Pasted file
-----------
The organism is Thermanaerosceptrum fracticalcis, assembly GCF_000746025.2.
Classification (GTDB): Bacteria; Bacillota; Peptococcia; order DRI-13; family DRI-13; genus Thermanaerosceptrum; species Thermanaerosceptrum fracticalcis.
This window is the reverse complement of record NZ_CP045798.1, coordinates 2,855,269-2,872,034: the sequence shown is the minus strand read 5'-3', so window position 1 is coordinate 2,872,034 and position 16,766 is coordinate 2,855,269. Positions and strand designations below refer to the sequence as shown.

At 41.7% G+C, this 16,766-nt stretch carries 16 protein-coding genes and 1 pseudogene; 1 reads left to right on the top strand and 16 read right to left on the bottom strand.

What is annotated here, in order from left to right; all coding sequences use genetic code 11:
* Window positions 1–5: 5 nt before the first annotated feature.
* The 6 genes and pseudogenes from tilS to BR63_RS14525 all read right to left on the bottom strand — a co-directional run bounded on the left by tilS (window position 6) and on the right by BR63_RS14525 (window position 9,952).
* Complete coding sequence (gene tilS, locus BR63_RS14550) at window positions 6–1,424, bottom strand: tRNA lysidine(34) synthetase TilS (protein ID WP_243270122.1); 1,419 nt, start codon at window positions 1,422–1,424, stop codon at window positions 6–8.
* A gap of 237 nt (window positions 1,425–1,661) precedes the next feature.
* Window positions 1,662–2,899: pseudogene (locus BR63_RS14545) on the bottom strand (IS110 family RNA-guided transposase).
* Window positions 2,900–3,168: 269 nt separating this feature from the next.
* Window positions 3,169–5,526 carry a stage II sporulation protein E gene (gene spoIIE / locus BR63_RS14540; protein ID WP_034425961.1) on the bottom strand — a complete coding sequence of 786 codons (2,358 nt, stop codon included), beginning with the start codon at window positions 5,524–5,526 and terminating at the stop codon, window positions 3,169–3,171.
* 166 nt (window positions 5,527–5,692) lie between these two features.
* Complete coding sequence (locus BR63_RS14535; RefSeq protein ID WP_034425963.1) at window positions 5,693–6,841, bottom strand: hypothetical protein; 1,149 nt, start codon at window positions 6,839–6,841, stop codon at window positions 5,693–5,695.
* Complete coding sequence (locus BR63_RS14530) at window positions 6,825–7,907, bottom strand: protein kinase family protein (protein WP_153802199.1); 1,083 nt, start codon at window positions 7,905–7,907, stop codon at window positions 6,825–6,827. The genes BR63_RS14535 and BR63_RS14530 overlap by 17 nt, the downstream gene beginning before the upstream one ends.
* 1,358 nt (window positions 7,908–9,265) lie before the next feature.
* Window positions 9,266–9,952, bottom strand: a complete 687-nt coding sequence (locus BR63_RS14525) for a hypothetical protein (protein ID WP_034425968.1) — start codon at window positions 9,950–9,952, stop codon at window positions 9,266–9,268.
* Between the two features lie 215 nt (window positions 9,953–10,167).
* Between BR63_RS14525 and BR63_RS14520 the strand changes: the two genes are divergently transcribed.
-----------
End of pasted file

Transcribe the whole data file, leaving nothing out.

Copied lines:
The organism is Thermanaerosceptrum fracticalcis, assembly GCF_000746025.2.
Classification (GTDB): Bacteria; Bacillota; Peptococcia; order DRI-13; family DRI-13; genus Thermanaerosceptrum; species Thermanaerosceptrum fracticalcis.
This window is the reverse complement of record NZ_CP045798.1, coordinates 2,855,269-2,872,034: the sequence shown is the minus strand read 5'-3', so window position 1 is coordinate 2,872,034 and position 16,766 is coordinate 2,855,269. Positions and strand designations below refer to the sequence as shown.

At 41.7% G+C, this 16,766-nt stretch carries 16 protein-coding genes and 1 pseudogene; 1 reads left to right on the top strand and 16 read right to left on the bottom strand.

What is annotated here, in order from left to right; all coding sequences use genetic code 11:
* Window positions 1–5: 5 nt before the first annotated feature.
* The 6 genes and pseudogenes from tilS to BR63_RS14525 all read right to left on the bottom strand — a co-directional run bounded on the left by tilS (window position 6) and on the right by BR63_RS14525 (window position 9,952).
* Complete coding sequence (gene tilS, locus BR63_RS14550) at window positions 6–1,424, bottom strand: tRNA lysidine(34) synthetase TilS (protein ID WP_243270122.1); 1,419 nt, start codon at window positions 1,422–1,424, stop codon at window positions 6–8.
* A gap of 237 nt (window positions 1,425–1,661) precedes the next feature.
* Window positions 1,662–2,899: pseudogene (locus BR63_RS14545) on the bottom strand (IS110 family RNA-guided transposase).
* Window positions 2,900–3,168: 269 nt separating this feature from the next.
* Window positions 3,169–5,526 carry a stage II sporulation protein E gene (gene spoIIE / locus BR63_RS14540; protein ID WP_034425961.1) on the bottom strand — a complete coding sequence of 786 codons (2,358 nt, stop codon included), beginning with the start codon at window positions 5,524–5,526 and terminating at the stop codon, window positions 3,169–3,171.
* 166 nt (window positions 5,527–5,692) lie between these two features.
* Complete coding sequence (locus BR63_RS14535; RefSeq protein ID WP_034425963.1) at window positions 5,693–6,841, bottom strand: hypothetical protein; 1,149 nt, start codon at window positions 6,839–6,841, stop codon at window positions 5,693–5,695.
* Complete coding sequence (locus BR63_RS14530) at window positions 6,825–7,907, bottom strand: protein kinase family protein (protein WP_153802199.1); 1,083 nt, start codon at window positions 7,905–7,907, stop codon at window positions 6,825–6,827. The genes BR63_RS14535 and BR63_RS14530 overlap by 17 nt, the downstream gene beginning before the upstream one ends.
* 1,358 nt (window positions 7,908–9,265) lie before the next feature.
* Window positions 9,266–9,952, bottom strand: a complete 687-nt coding sequence (locus BR63_RS14525) for a hypothetical protein (protein ID WP_034425968.1) — start codon at window positions 9,950–9,952, stop codon at window positions 9,266–9,268.
* Between the two features lie 215 nt (window positions 9,953–10,167).
* Between BR63_RS14525 and BR63_RS14520 the strand changes: the two genes are divergently transcribed.